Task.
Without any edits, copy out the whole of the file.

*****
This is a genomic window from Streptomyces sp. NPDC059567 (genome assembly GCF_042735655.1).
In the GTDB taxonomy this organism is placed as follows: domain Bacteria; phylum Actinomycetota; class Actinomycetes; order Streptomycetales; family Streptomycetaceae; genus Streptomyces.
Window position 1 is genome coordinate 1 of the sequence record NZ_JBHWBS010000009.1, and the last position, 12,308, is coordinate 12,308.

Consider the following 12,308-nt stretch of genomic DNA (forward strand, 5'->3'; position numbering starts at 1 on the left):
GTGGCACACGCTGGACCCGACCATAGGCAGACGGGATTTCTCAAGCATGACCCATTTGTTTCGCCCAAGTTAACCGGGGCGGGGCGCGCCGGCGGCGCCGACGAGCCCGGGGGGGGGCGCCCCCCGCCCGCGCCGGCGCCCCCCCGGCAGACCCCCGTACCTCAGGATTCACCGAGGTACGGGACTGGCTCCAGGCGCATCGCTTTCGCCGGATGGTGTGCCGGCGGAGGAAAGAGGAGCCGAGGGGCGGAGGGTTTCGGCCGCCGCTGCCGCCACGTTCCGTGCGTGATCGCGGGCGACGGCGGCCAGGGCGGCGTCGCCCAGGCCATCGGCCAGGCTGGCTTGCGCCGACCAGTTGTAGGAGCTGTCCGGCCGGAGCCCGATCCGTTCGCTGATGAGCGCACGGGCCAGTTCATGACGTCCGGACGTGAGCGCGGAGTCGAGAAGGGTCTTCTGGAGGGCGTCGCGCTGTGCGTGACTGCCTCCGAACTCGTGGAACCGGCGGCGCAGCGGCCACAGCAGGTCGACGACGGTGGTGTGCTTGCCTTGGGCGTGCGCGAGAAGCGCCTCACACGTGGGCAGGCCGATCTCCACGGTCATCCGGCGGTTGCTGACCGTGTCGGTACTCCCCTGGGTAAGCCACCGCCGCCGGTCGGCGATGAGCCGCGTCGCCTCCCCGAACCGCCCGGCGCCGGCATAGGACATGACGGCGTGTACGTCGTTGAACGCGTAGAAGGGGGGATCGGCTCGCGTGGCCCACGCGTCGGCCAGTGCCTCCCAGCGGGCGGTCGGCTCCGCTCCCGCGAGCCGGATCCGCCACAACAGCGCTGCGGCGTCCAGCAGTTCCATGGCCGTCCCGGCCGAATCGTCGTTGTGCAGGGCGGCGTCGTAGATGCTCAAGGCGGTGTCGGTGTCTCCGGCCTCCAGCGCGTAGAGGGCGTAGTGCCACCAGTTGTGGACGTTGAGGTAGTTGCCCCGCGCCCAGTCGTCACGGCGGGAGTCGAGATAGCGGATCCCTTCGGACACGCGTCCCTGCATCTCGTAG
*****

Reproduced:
This is a genomic window from Streptomyces sp. NPDC059567 (genome assembly GCF_042735655.1).
In the GTDB taxonomy this organism is placed as follows: domain Bacteria; phylum Actinomycetota; class Actinomycetes; order Streptomycetales; family Streptomycetaceae; genus Streptomyces.
Window position 1 is genome coordinate 1 of the sequence record NZ_JBHWBS010000009.1, and the last position, 12,308, is coordinate 12,308.

Consider the following 12,308-nt stretch of genomic DNA (forward strand, 5'->3'; position numbering starts at 1 on the left):
GTGGCACACGCTGGACCCGACCATAGGCAGACGGGATTTCTCAAGCATGACCCATTTGTTTCGCCCAAGTTAACCGGGGCGGGGCGCGCCGGCGGCGCCGACGAGCCCGGGGGGGGGCGCCCCCCGCCCGCGCCGGCGCCCCCCCGGCAGACCCCCGTACCTCAGGATTCACCGAGGTACGGGACTGGCTCCAGGCGCATCGCTTTCGCCGGATGGTGTGCCGGCGGAGGAAAGAGGAGCCGAGGGGCGGAGGGTTTCGGCCGCCGCTGCCGCCACGTTCCGTGCGTGATCGCGGGCGACGGCGGCCAGGGCGGCGTCGCCCAGGCCATCGGCCAGGCTGGCTTGCGCCGACCAGTTGTAGGAGCTGTCCGGCCGGAGCCCGATCCGTTCGCTGATGAGCGCACGGGCCAGTTCATGACGTCCGGACGTGAGCGCGGAGTCGAGAAGGGTCTTCTGGAGGGCGTCGCGCTGTGCGTGACTGCCTCCGAACTCGTGGAACCGGCGGCGCAGCGGCCACAGCAGGTCGACGACGGTGGTGTGCTTGCCTTGGGCGTGCGCGAGAAGCGCCTCACACGTGGGCAGGCCGATCTCCACGGTCATCCGGCGGTTGCTGACCGTGTCGGTACTCCCCTGGGTAAGCCACCGCCGCCGGTCGGCGATGAGCCGCGTCGCCTCCCCGAACCGCCCGGCGCCGGCATAGGACATGACGGCGTGTACGTCGTTGAACGCGTAGAAGGGGGGATCGGCTCGCGTGGCCCACGCGTCGGCCAGTGCCTCCCAGCGGGCGGTCGGCTCCGCTCCCGCGAGCCGGATCCGCCACAACAGCGCTGCGGCGTCCAGCAGTTCCATGGCCGTCCCGGCCGAATCGTCGTTGTGCAGGGCGGCGTCGTAGATGCTCAAGGCGGTGTCGGTGTCTCCGGCCTCCAGCGCGTAGAGGGCGTAGTGCCACCAGTTGTGGACGTTGAGGTAGTTGCCCCGCGCCCAGTCGTCACGGCGGGAGTCGAGATAGCGGATCCCTTCGGACACGCGTCCCTGCATCTCGTAG